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Born in Long Beach, California, on August 7, 1945 (the day after the U.S. dropped the atomic bomb on Hiroshima, Japan) James O’Mahoney was responsible for creating the first true national skateboarding organization when he founded the U.S. Skateboard Association (USSA) in 1974. A few years later, he would also organize the first global equivalent with the World Skateboard Association (WSA). Through his work at the USSA, James helped promote the vast majority of national competitions from ’74 through the turn of the ’80s. In addition to his work promoting contests, James also founded and published Skateboard Magazine in 1975 (a few months before Skateboarder returned as a bi-monthly), for which he went on to assemble a team of skaters including Russ Howell, Gordy Lienemann, Steve Monahan and Tom Sims.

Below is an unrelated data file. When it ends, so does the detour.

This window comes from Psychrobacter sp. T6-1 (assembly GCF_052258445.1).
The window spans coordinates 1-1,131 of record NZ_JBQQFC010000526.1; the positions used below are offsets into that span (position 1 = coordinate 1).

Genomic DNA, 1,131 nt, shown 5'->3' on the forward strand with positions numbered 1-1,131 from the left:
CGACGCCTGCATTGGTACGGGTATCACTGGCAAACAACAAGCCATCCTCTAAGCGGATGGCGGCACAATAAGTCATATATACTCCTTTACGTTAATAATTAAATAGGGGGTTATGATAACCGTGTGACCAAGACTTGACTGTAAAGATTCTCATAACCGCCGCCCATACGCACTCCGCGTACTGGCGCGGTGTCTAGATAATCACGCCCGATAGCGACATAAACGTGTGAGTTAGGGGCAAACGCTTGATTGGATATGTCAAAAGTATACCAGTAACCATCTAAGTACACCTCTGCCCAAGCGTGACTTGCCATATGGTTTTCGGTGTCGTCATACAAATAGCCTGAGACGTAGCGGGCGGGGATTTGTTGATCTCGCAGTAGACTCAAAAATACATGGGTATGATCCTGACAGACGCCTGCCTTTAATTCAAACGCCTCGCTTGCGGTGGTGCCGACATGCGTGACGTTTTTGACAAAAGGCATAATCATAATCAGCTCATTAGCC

James was also the first to make a skateboarding safety film and a freestyle trick book. He set the world’s first records for the sport of skateboarding, including speed at Signal Hill, first bank and bowl, first vertical wall ride, first pipe past vertical, etc. A lifelong surfer, James began competing in surf contests in 1983, winning the West Coast Surfing Championships, now called the U.S. Open, among other placings. In 1992, he established the Santa Barbara Surfing Museum, where he continues to curate and exhibit his collection of surf / skate memorabilia today.